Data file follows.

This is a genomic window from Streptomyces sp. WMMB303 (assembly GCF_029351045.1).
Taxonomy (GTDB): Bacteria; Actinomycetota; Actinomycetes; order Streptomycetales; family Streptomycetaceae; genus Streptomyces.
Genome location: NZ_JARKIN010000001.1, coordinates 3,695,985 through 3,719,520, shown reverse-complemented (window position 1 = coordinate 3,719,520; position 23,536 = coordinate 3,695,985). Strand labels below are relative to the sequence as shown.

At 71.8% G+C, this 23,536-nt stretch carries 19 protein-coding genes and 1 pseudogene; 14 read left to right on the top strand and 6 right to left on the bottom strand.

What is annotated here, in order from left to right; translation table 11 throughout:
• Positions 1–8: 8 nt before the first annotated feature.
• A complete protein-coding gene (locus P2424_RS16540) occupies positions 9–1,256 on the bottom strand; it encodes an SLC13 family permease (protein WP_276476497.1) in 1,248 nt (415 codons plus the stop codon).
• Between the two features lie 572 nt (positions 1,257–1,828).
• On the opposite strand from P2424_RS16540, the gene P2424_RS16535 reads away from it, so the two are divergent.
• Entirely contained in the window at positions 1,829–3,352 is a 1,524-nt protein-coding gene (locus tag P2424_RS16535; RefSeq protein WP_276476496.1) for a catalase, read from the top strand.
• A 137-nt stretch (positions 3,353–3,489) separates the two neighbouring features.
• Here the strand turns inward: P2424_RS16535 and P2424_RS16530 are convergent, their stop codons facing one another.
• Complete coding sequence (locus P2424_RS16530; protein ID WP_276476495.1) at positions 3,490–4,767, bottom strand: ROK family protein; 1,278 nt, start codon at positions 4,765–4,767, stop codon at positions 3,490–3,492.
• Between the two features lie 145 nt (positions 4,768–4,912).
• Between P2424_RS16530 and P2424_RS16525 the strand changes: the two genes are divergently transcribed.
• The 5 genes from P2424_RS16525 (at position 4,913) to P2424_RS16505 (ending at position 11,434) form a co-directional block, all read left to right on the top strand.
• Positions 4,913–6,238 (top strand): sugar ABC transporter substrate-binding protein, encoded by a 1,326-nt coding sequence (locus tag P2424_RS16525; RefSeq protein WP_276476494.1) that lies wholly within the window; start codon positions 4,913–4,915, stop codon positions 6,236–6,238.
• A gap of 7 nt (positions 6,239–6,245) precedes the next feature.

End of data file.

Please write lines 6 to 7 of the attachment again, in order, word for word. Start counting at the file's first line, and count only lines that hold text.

• Positions 1–8: 8 nt before the first annotated feature.
• A complete protein-coding gene (locus P2424_RS16540) occupies positions 9–1,256 on the bottom strand; it encodes an SLC13 family permease (protein WP_276476497.1) in 1,248 nt (415 codons plus the stop codon).